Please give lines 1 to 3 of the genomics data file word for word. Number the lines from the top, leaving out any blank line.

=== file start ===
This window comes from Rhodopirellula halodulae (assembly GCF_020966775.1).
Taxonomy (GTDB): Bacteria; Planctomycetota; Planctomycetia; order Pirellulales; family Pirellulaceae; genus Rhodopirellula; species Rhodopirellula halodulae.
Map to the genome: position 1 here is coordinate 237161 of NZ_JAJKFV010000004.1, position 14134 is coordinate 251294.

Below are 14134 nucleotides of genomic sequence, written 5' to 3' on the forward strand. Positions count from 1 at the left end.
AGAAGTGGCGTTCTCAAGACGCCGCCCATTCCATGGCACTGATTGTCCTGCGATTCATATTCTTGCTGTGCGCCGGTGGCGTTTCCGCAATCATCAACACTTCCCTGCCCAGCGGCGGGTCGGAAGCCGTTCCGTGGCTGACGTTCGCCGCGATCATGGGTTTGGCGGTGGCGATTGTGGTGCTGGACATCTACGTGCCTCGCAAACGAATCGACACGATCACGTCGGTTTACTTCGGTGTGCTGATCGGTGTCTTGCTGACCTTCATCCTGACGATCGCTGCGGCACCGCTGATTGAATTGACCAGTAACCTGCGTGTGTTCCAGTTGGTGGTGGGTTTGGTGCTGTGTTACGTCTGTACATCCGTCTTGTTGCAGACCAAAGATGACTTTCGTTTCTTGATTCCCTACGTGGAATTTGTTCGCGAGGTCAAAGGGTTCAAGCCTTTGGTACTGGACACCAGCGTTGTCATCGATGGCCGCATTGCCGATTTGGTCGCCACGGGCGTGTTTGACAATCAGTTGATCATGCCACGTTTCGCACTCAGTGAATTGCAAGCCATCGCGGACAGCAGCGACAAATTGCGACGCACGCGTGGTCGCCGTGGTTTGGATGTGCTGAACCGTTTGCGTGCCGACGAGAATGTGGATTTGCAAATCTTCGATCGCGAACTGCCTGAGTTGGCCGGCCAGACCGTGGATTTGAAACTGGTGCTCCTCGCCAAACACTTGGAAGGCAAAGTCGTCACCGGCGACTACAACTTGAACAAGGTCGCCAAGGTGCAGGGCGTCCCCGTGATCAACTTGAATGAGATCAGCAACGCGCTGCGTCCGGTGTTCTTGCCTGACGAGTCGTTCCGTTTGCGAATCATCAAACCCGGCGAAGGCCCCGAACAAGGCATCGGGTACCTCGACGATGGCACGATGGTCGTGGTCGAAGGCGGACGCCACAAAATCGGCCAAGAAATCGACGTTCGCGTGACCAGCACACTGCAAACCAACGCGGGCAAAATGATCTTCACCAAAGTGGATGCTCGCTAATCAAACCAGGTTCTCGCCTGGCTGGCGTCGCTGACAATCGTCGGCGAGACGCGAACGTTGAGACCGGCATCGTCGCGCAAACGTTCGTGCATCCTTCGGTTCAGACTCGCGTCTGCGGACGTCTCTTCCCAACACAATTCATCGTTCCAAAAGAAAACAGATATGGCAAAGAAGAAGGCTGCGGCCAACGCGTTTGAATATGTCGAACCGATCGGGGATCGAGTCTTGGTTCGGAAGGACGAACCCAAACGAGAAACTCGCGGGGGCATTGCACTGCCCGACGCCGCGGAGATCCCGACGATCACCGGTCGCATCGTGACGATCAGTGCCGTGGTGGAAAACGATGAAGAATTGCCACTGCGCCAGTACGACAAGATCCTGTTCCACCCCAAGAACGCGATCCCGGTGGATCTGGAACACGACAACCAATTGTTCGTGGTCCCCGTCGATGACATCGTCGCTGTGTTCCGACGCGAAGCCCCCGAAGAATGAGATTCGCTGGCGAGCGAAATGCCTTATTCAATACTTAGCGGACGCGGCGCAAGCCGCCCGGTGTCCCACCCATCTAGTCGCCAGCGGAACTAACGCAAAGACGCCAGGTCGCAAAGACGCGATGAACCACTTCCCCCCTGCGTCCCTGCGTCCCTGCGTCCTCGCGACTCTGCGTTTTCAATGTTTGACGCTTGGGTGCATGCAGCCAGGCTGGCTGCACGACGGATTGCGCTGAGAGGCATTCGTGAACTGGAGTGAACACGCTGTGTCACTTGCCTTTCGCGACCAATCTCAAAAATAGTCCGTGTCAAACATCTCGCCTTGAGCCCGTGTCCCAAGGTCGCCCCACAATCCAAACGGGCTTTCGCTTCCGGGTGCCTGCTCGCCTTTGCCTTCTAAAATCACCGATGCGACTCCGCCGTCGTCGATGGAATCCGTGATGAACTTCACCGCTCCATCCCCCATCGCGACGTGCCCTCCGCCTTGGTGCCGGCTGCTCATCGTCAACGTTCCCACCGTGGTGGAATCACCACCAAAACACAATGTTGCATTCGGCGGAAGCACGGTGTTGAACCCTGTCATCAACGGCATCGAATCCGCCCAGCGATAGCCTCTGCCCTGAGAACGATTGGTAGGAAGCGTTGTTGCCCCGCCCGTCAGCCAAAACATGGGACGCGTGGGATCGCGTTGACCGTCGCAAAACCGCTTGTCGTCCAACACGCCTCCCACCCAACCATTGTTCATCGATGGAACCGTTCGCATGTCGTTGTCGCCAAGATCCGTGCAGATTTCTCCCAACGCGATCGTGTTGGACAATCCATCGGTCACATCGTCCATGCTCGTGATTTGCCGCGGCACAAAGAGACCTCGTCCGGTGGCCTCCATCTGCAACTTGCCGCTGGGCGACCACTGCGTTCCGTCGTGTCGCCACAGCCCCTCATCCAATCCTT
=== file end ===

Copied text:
This window comes from Rhodopirellula halodulae (assembly GCF_020966775.1).
Taxonomy (GTDB): Bacteria; Planctomycetota; Planctomycetia; order Pirellulales; family Pirellulaceae; genus Rhodopirellula; species Rhodopirellula halodulae.
Map to the genome: position 1 here is coordinate 237161 of NZ_JAJKFV010000004.1, position 14134 is coordinate 251294.